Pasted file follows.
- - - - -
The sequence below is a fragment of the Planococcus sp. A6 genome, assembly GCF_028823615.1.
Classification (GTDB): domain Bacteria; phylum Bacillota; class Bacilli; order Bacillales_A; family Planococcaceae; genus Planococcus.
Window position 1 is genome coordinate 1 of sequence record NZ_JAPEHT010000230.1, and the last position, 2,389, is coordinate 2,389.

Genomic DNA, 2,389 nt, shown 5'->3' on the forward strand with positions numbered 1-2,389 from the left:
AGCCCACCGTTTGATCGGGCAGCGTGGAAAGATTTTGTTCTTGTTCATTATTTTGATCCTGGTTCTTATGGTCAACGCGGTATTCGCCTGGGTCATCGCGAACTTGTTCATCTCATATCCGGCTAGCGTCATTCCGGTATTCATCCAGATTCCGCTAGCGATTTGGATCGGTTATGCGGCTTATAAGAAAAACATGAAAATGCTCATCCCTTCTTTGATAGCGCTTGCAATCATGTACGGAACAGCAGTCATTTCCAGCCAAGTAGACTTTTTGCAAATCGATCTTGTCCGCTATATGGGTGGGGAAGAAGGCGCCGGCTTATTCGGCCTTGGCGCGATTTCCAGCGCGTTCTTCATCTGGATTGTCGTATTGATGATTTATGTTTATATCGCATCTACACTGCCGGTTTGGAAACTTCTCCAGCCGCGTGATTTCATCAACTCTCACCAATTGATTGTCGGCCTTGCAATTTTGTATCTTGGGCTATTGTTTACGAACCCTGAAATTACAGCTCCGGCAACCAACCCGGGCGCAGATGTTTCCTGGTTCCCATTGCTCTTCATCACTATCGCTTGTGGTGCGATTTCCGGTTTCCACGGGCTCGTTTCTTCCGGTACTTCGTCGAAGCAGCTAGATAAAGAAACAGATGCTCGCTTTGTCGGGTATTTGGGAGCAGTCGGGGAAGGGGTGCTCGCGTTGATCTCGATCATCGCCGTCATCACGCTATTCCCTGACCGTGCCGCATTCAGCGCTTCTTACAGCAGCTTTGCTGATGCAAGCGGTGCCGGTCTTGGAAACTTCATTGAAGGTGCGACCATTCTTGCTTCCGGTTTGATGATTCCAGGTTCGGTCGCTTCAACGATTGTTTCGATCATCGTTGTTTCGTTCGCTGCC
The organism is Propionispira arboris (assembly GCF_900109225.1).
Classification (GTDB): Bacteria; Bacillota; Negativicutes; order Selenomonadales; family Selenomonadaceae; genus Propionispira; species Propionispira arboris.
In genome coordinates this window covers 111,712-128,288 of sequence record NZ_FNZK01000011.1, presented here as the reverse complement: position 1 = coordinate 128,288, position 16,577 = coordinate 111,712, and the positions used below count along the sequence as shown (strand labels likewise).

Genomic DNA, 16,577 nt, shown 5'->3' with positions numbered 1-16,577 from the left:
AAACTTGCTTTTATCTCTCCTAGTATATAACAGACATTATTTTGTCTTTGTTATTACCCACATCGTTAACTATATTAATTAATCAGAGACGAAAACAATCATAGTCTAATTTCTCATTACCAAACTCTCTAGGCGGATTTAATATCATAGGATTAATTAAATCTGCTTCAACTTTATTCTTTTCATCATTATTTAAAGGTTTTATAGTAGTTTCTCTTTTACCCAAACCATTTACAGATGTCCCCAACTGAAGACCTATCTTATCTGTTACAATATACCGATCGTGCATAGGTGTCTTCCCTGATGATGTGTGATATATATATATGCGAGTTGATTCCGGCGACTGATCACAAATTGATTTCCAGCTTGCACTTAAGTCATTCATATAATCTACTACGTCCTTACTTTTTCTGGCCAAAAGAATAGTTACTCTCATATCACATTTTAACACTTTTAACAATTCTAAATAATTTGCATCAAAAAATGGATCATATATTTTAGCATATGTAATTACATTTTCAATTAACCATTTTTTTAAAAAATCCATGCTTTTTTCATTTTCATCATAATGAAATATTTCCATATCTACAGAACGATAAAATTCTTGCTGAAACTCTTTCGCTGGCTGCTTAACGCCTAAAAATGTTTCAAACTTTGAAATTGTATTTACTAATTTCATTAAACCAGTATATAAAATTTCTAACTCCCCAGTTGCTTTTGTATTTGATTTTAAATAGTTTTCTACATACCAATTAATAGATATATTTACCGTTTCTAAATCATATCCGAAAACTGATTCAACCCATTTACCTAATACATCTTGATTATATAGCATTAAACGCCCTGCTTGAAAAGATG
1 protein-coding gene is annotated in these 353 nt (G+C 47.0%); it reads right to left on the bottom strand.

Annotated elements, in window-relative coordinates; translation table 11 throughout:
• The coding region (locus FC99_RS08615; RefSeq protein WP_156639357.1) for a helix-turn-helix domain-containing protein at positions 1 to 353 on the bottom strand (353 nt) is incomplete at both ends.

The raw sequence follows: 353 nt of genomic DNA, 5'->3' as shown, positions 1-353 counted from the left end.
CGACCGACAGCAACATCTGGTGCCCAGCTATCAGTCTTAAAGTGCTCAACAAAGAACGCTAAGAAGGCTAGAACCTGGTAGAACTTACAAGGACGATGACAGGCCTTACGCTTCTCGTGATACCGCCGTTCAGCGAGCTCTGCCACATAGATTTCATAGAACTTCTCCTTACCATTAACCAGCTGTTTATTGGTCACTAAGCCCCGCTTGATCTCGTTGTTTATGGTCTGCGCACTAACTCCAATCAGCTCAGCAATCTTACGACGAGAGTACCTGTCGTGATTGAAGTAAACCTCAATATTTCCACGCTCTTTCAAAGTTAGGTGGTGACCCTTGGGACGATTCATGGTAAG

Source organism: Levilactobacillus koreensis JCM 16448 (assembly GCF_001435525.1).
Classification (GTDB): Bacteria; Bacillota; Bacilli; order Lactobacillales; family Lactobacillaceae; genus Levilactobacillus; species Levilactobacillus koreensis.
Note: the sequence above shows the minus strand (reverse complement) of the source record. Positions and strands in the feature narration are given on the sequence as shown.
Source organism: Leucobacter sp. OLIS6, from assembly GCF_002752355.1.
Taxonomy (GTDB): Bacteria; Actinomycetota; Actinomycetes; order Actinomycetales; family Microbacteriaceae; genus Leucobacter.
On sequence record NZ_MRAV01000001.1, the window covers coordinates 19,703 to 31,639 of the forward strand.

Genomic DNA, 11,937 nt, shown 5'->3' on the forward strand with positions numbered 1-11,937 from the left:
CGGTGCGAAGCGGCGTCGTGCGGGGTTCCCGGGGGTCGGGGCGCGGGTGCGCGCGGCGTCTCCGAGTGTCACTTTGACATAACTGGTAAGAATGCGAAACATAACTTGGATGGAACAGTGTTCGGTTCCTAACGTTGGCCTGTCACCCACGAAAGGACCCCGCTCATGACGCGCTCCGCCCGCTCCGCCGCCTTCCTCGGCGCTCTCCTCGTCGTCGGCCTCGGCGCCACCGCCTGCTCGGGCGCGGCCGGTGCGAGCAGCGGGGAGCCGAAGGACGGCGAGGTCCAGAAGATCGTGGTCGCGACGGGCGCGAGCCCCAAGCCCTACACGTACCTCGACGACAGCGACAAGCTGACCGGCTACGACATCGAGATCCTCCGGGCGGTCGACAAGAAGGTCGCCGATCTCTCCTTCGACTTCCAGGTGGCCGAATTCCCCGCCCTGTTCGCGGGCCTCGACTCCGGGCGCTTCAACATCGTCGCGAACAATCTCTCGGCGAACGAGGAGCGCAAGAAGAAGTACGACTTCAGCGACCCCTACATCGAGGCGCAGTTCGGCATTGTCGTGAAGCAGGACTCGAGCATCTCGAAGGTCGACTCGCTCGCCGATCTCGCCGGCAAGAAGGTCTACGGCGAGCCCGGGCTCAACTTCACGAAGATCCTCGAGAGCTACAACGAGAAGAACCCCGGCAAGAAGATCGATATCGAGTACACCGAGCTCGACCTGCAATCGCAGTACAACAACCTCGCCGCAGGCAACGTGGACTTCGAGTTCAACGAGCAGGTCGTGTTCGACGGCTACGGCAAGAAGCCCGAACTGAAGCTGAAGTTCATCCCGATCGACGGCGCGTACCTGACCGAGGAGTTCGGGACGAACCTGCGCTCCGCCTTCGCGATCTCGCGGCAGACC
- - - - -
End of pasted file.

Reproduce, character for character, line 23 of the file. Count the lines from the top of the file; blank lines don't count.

CGGTGCGAAGCGGCGTCGTGCGGGGTTCCCGGGGGTCGGGGCGCGGGTGCGCGCGGCGTCTCCGAGTGTCACTTTGACATAACTGGTAAGAATGCGAAACATAACTTGGATGGAACAGTGTTCGGTTCCTAACGTTGGCCTGTCACCCACGAAAGGACCCCGCTCATGACGCGCTCCGCCCGCTCCGCCGCCTTCCTCGGCGCTCTCCTCGTCGTCGGCCTCGGCGCCACCGCCTGCTCGGGCGCGGCCGGTGCGAGCAGCGGGGAGCCGAAGGACGGCGAGGTCCAGAAGATCGTGGTCGCGACGGGCGCGAGCCCCAAGCCCTACACGTACCTCGACGACAGCGACAAGCTGACCGGCTACGACATCGAGATCCTCCGGGCGGTCGACAAGAAGGTCGCCGATCTCTCCTTCGACTTCCAGGTGGCCGAATTCCCCGCCCTGTTCGCGGGCCTCGACTCCGGGCGCTTCAACATCGTCGCGAACAATCTCTCGGCGAACGAGGAGCGCAAGAAGAAGTACGACTTCAGCGACCCCTACATCGAGGCGCAGTTCGGCATTGTCGTGAAGCAGGACTCGAGCATCTCGAAGGTCGACTCGCTCGCCGATCTCGCCGGCAAGAAGGTCTACGGCGAGCCCGGGCTCAACTTCACGAAGATCCTCGAGAGCTACAACGAGAAGAACCCCGGCAAGAAGATCGATATCGAGTACACCGAGCTCGACCTGCAATCGCAGTACAACAACCTCGCCGCAGGCAACGTGGACTTCGAGTTCAACGAGCAGGTCGTGTTCGACGGCTACGGCAAGAAGCCCGAACTGAAGCTGAAGTTCATCCCGATCGACGGCGCGTACCTGACCGAGGAGTTCGGGACGAACCTGCGCTCCGCCTTCGCGATCTCGCGGCAGACC